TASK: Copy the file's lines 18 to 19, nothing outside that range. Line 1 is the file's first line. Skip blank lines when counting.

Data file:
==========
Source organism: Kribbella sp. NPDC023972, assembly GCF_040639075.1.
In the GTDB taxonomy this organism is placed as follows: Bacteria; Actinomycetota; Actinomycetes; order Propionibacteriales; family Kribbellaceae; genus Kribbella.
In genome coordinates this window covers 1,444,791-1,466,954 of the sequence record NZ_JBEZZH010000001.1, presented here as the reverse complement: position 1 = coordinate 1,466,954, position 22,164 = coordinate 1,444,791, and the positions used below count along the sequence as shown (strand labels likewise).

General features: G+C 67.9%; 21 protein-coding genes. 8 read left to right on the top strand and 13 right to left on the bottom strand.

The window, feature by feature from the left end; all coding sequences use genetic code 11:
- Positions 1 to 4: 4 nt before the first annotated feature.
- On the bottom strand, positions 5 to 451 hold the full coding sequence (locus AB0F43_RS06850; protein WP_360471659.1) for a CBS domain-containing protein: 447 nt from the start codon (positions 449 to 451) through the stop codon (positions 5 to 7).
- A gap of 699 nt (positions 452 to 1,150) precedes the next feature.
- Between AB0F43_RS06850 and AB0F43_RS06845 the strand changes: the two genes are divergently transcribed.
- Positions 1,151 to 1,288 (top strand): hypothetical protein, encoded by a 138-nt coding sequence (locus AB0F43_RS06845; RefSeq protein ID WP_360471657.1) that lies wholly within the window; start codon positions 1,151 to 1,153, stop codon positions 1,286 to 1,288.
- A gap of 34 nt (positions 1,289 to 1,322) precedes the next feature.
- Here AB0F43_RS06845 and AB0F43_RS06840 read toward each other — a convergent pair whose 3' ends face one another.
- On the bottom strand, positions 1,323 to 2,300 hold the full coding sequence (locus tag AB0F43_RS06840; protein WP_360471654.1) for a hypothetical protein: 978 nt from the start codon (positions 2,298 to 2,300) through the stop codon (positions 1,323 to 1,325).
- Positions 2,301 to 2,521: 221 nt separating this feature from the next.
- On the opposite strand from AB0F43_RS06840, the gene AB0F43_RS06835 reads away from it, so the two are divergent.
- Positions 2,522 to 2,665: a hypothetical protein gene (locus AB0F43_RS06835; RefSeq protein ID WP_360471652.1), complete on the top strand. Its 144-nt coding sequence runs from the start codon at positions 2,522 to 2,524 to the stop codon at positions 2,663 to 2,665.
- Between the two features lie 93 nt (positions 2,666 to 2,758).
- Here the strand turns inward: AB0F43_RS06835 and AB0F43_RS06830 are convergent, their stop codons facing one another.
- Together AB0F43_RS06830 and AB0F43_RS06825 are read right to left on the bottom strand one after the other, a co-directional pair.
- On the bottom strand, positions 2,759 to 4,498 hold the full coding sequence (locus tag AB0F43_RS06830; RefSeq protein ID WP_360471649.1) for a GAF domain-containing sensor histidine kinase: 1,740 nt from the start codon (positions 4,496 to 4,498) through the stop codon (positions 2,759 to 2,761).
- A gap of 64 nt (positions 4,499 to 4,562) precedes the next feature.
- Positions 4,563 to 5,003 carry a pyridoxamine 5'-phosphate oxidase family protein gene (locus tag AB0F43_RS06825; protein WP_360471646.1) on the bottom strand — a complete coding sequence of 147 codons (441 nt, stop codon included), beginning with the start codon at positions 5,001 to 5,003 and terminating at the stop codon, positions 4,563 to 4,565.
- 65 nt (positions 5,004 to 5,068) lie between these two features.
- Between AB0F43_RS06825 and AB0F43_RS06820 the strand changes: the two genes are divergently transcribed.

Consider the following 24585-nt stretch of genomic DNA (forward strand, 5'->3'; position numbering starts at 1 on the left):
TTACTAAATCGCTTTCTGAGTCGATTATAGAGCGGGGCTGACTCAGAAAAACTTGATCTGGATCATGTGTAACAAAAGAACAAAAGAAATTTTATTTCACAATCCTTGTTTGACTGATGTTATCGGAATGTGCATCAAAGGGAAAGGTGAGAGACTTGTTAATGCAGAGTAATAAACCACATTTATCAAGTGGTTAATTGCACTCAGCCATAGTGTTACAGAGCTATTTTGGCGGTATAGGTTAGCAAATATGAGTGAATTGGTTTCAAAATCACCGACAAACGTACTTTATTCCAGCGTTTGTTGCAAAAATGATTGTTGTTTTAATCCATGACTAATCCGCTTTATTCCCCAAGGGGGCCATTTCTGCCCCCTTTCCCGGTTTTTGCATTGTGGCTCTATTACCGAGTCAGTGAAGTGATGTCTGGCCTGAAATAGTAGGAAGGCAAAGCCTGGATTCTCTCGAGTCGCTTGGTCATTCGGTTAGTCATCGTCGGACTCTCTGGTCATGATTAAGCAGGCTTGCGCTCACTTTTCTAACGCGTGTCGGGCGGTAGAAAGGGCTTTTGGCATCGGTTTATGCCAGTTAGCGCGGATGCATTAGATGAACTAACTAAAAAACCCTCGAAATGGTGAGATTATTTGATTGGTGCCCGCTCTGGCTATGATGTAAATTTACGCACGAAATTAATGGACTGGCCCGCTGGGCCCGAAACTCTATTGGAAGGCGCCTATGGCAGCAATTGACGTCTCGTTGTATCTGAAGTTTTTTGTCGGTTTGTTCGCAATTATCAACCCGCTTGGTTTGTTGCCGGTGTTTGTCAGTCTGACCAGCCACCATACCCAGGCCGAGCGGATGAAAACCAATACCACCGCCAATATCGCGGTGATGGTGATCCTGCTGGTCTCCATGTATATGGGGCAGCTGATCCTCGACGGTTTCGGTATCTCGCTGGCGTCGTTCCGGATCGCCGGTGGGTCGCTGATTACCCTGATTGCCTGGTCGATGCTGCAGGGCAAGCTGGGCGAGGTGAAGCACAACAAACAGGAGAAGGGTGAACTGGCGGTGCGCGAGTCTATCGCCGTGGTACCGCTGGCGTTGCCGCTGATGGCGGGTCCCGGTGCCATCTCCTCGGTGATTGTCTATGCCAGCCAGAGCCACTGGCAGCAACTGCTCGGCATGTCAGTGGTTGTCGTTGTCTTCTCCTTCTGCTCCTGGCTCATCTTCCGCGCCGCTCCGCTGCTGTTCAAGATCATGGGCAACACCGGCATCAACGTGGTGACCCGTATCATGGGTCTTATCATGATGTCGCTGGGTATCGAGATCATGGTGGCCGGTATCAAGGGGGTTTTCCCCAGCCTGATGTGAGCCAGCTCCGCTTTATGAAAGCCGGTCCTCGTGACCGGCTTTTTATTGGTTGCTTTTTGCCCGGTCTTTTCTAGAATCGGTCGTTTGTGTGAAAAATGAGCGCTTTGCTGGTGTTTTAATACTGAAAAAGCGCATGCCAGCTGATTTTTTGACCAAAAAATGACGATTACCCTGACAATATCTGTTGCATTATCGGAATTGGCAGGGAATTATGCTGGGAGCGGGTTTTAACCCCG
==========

- Here the strand turns inward: AB0F43_RS06835 and AB0F43_RS06830 are convergent, their stop codons facing one another.
- Together AB0F43_RS06830 and AB0F43_RS06825 are read right to left on the bottom strand one after the other, a co-directional pair.